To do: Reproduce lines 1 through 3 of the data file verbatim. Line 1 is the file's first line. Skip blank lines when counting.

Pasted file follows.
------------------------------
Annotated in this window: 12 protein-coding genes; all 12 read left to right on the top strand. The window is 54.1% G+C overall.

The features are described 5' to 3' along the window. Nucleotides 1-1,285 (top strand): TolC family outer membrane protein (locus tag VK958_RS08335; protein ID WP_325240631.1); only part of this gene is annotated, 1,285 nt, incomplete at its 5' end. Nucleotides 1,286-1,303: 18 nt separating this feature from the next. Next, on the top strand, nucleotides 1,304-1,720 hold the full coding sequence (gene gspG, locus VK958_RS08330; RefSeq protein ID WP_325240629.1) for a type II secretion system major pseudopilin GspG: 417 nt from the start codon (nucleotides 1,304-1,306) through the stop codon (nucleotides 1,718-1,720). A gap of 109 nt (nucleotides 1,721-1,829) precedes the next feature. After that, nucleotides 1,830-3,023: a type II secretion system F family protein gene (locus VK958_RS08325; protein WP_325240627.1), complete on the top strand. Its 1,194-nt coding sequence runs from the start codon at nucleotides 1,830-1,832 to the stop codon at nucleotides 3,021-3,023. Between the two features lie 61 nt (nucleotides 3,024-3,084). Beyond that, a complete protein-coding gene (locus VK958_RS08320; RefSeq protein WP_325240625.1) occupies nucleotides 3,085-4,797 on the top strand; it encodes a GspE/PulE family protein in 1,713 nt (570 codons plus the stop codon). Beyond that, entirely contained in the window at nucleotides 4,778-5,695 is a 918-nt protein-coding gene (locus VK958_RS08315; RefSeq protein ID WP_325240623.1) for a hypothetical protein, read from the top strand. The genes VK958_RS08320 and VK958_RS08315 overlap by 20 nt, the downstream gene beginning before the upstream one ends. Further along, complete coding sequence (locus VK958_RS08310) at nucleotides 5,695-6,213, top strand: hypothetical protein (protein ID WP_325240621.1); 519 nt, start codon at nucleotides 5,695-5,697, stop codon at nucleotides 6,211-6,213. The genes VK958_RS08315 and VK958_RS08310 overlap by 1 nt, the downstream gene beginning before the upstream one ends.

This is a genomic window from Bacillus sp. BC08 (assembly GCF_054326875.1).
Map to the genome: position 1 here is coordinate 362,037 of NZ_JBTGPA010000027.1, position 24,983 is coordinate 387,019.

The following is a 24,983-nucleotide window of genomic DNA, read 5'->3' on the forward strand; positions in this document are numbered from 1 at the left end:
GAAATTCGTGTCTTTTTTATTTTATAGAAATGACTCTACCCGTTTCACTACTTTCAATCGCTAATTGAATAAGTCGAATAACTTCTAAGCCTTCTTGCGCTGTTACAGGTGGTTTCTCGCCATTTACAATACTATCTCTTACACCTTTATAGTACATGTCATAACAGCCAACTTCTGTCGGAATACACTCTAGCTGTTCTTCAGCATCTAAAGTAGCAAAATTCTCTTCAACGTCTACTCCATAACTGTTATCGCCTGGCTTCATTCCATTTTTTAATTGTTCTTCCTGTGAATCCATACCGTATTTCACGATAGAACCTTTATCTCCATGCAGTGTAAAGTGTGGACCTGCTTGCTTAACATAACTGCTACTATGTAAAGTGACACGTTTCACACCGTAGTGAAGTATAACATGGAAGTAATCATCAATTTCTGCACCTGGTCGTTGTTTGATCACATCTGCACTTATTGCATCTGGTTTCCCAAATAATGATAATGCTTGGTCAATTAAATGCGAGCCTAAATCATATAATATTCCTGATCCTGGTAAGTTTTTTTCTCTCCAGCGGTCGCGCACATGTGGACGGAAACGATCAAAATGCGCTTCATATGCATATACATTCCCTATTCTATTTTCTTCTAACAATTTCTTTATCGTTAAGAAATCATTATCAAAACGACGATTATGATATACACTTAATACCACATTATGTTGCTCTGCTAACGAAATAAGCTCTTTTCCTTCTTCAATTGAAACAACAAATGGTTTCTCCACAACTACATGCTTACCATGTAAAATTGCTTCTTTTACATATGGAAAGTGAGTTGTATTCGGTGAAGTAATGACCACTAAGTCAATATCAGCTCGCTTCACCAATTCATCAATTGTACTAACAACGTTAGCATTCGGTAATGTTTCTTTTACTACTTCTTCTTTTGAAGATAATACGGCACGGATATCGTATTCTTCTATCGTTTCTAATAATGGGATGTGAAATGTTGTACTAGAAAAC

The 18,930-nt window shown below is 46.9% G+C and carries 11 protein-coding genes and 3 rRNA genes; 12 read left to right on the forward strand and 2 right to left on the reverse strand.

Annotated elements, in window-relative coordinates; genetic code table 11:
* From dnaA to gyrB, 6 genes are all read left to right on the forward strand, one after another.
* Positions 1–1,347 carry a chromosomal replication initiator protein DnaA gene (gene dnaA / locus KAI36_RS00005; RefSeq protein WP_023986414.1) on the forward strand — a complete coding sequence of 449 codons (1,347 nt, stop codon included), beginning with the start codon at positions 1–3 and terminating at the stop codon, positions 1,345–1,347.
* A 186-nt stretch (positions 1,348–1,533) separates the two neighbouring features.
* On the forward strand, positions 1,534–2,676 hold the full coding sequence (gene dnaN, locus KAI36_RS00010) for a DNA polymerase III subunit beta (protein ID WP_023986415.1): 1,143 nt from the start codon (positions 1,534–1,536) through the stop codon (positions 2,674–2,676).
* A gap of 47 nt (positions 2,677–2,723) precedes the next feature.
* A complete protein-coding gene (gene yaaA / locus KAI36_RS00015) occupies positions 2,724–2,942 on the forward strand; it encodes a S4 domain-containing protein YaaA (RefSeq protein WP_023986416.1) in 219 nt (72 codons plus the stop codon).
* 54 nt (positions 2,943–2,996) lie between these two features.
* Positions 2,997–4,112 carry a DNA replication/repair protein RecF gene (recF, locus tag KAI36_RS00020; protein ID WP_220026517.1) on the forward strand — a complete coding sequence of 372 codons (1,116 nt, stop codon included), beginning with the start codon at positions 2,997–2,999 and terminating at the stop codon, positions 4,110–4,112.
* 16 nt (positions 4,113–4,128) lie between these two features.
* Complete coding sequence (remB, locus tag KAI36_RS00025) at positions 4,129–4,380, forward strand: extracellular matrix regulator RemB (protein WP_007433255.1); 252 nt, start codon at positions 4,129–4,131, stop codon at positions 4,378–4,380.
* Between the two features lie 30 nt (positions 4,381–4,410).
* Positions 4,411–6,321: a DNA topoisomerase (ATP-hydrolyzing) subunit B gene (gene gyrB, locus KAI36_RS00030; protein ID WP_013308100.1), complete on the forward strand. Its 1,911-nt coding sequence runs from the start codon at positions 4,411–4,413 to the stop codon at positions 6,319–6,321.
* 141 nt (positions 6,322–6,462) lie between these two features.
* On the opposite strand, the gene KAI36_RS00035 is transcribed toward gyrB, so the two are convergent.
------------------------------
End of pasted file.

Annotated in this window: 12 protein-coding genes; all 12 read left to right on the top strand. The window is 54.1% G+C overall.

The features are described 5' to 3' along the window. Nucleotides 1-1,285 (top strand): TolC family outer membrane protein (locus tag VK958_RS08335; protein ID WP_325240631.1); only part of this gene is annotated, 1,285 nt, incomplete at its 5' end. Nucleotides 1,286-1,303: 18 nt separating this feature from the next. Next, on the top strand, nucleotides 1,304-1,720 hold the full coding sequence (gene gspG, locus VK958_RS08330; RefSeq protein ID WP_325240629.1) for a type II secretion system major pseudopilin GspG: 417 nt from the start codon (nucleotides 1,304-1,306) through the stop codon (nucleotides 1,718-1,720). A gap of 109 nt (nucleotides 1,721-1,829) precedes the next feature. After that, nucleotides 1,830-3,023: a type II secretion system F family protein gene (locus VK958_RS08325; protein WP_325240627.1), complete on the top strand. Its 1,194-nt coding sequence runs from the start codon at nucleotides 1,830-1,832 to the stop codon at nucleotides 3,021-3,023. Between the two features lie 61 nt (nucleotides 3,024-3,084). Beyond that, a complete protein-coding gene (locus VK958_RS08320; RefSeq protein WP_325240625.1) occupies nucleotides 3,085-4,797 on the top strand; it encodes a GspE/PulE family protein in 1,713 nt (570 codons plus the stop codon). Beyond that, entirely contained in the window at nucleotides 4,778-5,695 is a 918-nt protein-coding gene (locus VK958_RS08315; RefSeq protein ID WP_325240623.1) for a hypothetical protein, read from the top strand. The genes VK958_RS08320 and VK958_RS08315 overlap by 20 nt, the downstream gene beginning before the upstream one ends. Further along, complete coding sequence (locus VK958_RS08310) at nucleotides 5,695-6,213, top strand: hypothetical protein (protein ID WP_325240621.1); 519 nt, start codon at nucleotides 5,695-5,697, stop codon at nucleotides 6,211-6,213. The genes VK958_RS08315 and VK958_RS08310 overlap by 1 nt, the downstream gene beginning before the upstream one ends.

This is a genomic window from Bacillus sp. BC08 (assembly GCF_054326875.1).